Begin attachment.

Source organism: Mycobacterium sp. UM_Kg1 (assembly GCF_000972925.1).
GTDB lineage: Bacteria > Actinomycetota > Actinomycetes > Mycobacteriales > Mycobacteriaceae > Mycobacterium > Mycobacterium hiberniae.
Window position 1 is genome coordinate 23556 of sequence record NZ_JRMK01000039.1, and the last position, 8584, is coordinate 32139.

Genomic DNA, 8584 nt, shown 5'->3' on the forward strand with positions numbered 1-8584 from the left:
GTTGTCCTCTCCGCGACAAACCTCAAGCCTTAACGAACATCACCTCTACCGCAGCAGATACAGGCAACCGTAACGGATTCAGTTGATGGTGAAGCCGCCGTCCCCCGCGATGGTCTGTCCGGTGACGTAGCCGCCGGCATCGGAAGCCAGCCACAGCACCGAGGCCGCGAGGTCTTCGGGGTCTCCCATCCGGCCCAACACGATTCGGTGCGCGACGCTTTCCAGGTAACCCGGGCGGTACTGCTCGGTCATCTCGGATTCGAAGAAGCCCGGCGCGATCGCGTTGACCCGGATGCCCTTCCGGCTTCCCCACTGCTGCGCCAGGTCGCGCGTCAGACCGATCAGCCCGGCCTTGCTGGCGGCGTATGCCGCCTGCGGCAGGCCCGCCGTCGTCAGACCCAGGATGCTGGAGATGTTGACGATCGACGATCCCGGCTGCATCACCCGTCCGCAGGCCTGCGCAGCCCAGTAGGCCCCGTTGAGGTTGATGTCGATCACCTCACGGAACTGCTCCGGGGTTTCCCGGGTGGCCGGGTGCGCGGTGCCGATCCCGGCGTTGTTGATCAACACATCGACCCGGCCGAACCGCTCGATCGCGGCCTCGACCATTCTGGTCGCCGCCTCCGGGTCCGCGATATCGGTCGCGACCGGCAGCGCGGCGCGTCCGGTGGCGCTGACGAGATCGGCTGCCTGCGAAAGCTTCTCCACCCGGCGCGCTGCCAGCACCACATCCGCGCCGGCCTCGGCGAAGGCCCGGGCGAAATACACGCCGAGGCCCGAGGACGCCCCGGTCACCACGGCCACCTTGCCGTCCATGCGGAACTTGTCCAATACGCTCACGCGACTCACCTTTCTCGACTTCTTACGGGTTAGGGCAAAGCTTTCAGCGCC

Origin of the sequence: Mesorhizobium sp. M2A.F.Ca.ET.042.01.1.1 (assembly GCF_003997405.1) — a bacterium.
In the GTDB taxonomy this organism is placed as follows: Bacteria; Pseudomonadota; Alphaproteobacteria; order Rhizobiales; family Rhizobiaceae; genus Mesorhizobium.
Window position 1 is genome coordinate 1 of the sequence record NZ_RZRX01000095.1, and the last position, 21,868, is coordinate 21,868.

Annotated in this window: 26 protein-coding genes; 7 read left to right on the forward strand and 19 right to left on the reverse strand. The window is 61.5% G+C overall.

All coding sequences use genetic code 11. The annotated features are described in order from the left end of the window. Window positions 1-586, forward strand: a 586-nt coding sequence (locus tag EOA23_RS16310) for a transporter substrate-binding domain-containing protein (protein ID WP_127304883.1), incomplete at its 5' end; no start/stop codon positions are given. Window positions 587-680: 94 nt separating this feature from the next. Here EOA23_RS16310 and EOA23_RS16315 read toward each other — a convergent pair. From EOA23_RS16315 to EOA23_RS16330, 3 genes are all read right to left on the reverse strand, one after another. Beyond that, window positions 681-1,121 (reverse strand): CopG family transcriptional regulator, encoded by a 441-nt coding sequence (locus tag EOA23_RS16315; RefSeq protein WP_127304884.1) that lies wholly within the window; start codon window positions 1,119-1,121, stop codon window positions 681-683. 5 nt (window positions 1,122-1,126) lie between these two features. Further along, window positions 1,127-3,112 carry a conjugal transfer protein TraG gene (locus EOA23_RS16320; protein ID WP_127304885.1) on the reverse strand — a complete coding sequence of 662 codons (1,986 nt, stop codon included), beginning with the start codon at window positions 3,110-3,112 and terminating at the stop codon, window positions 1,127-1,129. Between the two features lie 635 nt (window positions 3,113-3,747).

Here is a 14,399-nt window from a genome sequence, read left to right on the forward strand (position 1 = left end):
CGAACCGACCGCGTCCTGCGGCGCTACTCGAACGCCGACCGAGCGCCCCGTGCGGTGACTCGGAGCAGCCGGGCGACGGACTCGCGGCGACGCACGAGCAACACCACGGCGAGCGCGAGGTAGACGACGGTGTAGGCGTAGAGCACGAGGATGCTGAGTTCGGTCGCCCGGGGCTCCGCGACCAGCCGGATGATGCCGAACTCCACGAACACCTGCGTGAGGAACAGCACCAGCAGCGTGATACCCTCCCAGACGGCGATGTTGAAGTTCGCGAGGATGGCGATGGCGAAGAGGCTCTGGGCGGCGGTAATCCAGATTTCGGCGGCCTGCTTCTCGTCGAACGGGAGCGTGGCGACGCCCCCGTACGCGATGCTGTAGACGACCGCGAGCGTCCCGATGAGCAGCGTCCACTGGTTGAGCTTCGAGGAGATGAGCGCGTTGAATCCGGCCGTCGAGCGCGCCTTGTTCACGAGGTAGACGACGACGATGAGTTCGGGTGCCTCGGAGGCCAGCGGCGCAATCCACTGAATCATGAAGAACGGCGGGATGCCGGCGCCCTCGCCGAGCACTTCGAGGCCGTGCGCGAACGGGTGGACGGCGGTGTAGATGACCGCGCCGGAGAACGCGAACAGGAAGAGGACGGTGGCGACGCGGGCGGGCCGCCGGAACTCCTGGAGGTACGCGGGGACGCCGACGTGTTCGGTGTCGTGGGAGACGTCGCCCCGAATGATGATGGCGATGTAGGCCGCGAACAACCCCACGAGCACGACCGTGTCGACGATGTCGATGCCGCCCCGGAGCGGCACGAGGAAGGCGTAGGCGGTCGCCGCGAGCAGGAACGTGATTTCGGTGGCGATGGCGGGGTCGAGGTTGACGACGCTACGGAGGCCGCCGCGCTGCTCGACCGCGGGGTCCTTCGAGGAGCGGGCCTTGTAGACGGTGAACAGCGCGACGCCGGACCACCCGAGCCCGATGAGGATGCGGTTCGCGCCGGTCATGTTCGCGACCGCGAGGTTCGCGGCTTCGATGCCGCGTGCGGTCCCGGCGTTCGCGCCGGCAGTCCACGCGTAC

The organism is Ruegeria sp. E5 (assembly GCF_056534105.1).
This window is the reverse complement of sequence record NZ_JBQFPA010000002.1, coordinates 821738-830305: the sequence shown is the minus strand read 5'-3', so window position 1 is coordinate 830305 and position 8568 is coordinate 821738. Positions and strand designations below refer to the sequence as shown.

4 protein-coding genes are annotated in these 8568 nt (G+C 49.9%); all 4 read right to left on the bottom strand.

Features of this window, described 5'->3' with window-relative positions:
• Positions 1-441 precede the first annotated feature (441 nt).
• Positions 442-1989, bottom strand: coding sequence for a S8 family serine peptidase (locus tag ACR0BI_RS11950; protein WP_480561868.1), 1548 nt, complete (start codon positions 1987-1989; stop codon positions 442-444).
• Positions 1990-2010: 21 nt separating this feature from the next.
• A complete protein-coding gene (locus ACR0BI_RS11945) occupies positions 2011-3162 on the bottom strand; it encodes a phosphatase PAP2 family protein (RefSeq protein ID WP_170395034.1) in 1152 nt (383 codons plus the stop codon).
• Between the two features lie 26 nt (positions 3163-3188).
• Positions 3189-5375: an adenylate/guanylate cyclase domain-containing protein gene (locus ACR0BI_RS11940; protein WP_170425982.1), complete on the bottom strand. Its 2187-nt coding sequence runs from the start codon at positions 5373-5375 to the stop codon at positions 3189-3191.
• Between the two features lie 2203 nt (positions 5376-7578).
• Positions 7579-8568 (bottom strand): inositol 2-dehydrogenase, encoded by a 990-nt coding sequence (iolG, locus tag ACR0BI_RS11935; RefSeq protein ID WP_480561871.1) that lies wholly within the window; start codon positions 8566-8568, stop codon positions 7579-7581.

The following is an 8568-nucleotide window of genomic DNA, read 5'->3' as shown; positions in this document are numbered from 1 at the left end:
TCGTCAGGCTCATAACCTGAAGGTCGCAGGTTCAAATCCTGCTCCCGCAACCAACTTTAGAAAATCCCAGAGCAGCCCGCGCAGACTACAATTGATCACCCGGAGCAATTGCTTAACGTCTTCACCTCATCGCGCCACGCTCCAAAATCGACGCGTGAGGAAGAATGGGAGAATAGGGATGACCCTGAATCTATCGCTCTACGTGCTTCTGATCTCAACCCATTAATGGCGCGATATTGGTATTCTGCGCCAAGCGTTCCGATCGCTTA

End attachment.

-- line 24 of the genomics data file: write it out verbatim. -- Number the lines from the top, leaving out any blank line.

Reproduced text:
• Positions 7579-8568 (bottom strand): inositol 2-dehydrogenase, encoded by a 990-nt coding sequence (iolG, locus tag ACR0BI_RS11935; RefSeq protein ID WP_480561871.1) that lies wholly within the window; start codon positions 8566-8568, stop codon positions 7579-7581.